Friday, October 31, 2014

CLUES and PLANTING CLUES in Your Writing


By Steve Bradshaw


Before one can plant them, one needs to know clues are the seeds in a story that lead to truth. Whether you’re writing a mystery, romance, or an action adventure, clues are the vital building blocks to telling a story. When properly selected and purposefully placed, they make a story come alive. I’m going to limit my definition of clues to three kinds: physical, verbal, and thematic.

The physical clue is the easiest to understand and recognize in a story. The blood drop on the wall is a physical clue. DNA convicts. A photograph of Mary kissing John is a physical clue. Fingerprints, the bullet, a glove left behind, the knife with the serrated blade, a black ballpoint pen, a lipstick smudge on a shirt, all are physical clues. They can be seen and touched. They can be in front of your nose or artfully missing.

The verbal clue seems to be an easy concept to understand. But is it? Verbal clues can be found in dialogue, or not. They appear a number of ways; what is said or not said that should have been said or should not have been said. Who said what, when, and how, and to whom, and why. That mouthful of qualifiers represents just a few on the list.

The Thematic clues are settings and descriptions and everything else that may not be verbal or physical. A thematic clue creates a feeling or mood. If the story begins on a stormy night in Transylvania, the seed leading to truth says a vampire will make an appearance. If a clown parade breaks out, they better be vampires. Thematic clues can be as simple as the man dressed in black or the girl with the halo or the rolling waves of golden wheat. Thematic clues set the stage and carry the story from beginning to end.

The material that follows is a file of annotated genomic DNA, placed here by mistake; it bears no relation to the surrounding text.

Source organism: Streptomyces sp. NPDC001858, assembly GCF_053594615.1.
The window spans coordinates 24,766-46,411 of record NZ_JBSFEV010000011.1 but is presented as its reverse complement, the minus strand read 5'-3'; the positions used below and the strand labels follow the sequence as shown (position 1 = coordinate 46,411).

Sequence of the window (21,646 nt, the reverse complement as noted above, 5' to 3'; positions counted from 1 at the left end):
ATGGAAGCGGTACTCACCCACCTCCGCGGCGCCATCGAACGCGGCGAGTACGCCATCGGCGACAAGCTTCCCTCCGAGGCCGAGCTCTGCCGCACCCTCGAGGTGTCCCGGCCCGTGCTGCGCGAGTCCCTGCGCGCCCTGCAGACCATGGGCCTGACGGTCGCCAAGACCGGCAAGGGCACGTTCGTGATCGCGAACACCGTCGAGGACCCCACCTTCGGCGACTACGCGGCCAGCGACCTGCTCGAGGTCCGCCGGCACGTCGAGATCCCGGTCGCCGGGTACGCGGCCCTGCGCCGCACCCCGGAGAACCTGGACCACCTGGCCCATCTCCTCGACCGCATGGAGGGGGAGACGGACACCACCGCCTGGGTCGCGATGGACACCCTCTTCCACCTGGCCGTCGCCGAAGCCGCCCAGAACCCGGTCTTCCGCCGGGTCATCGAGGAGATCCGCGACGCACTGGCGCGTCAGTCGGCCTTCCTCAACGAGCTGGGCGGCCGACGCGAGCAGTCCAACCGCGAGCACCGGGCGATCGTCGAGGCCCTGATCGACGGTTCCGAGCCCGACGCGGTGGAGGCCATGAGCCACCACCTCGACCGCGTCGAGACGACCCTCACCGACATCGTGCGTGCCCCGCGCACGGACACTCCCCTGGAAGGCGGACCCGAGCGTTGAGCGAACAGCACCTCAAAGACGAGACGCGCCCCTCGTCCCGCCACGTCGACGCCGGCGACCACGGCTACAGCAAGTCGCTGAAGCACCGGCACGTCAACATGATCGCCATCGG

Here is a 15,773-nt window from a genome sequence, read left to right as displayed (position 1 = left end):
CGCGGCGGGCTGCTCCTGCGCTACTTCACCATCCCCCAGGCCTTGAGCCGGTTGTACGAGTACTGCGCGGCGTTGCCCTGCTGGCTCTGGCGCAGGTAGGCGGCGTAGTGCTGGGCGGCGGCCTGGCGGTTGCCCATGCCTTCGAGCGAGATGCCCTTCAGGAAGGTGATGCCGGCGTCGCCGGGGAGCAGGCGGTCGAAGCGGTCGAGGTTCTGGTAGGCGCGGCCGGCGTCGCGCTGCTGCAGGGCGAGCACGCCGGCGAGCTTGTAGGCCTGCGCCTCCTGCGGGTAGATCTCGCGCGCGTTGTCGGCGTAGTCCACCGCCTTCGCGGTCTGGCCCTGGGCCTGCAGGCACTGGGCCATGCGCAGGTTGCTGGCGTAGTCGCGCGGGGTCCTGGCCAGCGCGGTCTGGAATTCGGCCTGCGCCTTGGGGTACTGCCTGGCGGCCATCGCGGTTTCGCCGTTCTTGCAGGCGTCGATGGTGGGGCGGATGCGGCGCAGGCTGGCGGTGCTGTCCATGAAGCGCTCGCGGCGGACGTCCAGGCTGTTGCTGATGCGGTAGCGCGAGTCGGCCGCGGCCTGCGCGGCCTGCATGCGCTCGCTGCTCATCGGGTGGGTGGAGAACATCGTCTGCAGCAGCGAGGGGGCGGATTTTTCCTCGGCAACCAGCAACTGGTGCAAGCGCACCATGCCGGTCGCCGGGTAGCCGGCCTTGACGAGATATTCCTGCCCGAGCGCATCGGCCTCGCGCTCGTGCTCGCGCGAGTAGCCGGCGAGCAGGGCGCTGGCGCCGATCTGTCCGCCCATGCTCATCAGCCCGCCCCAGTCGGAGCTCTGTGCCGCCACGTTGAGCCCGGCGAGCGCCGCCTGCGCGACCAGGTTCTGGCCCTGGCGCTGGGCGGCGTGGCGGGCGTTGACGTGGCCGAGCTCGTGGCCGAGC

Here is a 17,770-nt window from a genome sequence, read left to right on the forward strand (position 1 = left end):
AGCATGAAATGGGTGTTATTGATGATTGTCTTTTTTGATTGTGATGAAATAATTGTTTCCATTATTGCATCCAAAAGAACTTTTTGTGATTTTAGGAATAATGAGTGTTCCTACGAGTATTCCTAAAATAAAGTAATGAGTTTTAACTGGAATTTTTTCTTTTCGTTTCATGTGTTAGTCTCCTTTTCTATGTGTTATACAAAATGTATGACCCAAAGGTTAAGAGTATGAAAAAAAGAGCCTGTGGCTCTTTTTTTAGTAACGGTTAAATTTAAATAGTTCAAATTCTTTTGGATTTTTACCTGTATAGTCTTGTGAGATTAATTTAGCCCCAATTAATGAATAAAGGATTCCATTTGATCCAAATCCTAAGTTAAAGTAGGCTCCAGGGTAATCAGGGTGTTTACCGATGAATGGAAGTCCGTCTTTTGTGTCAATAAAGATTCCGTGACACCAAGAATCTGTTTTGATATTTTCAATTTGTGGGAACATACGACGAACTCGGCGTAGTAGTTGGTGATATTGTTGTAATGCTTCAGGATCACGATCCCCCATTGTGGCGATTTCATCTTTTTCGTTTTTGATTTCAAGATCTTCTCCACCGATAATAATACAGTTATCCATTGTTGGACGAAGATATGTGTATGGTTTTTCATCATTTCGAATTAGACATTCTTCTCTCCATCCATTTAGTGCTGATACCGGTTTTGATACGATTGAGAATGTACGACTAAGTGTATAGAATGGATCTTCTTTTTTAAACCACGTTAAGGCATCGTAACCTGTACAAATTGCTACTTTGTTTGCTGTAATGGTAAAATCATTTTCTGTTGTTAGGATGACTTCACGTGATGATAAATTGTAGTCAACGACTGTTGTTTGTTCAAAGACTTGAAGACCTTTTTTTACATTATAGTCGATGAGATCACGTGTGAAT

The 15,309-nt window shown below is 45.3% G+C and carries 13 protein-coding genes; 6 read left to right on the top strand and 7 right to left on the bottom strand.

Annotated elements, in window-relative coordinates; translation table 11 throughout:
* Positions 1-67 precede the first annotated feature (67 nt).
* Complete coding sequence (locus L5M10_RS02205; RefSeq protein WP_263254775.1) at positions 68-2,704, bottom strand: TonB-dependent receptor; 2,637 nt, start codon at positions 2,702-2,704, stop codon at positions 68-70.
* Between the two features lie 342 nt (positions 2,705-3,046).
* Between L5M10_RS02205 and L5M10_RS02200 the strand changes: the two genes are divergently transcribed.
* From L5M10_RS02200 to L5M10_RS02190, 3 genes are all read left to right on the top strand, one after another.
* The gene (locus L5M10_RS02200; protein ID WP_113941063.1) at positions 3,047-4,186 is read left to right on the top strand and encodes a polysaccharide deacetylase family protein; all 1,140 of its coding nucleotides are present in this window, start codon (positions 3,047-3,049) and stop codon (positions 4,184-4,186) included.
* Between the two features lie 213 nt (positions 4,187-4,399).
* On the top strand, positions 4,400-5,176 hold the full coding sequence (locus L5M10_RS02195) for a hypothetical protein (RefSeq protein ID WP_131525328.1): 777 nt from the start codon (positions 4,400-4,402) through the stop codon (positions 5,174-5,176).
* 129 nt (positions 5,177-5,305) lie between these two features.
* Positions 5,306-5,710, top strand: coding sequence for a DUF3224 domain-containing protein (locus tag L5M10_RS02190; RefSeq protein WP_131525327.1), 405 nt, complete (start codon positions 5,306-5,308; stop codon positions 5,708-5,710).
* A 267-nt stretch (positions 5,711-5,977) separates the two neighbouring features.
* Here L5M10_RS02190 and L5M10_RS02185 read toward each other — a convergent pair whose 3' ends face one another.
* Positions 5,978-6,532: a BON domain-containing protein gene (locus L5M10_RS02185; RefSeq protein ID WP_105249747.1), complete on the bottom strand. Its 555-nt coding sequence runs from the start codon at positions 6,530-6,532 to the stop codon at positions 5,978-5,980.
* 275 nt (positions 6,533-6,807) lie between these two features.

Clues lead to truth. They can grow into questions and provide answers and point readers in directions. The clues a writer selects and how they are planted can affect the strength of a story because clues are intended to capture and hold readers on a journey.

There are three ways to plant clues. One way is when an author works out their story in advance and plants their clues then. Another way is when the author writes their story and then goes back to plant clues. The third way, and probably most popular, is when the writer does both.

Red herrings. they do not lead to truth. They are tools to bait the reader and draw attention away from truth. They are intended to mislead, confuse, delay, and/or setup. Red herrings appear just like clues when done well, but they have the exact opposite purpose. The use of red herrings is an art and can backfire. Readers expect to work for truth but they do not like to be tricked. Everything must be worthy of the journey.

To master the art of selecting and planting clues, a writer should beware of the traps that can weaken their story.
The NEON SIGN clue: If a ballpoint pen is the key clue leading to the killer, talk about more than one ballpoint pen. If you don’t, you are likely to draw undue attention to the one ballpoint pen and your reader will pick up on it early and get ahead of your story.
The OBSCURE or complicated clue: Know your audience. Try to avoid planting clues that may not be within the realm of your reader’s knowledge base. For example, unless you’re writing for people in the medical profession, do not say the cause of death is idiopathic cardiomyopathy. Tell your audience the heart stopped for unknown reasons.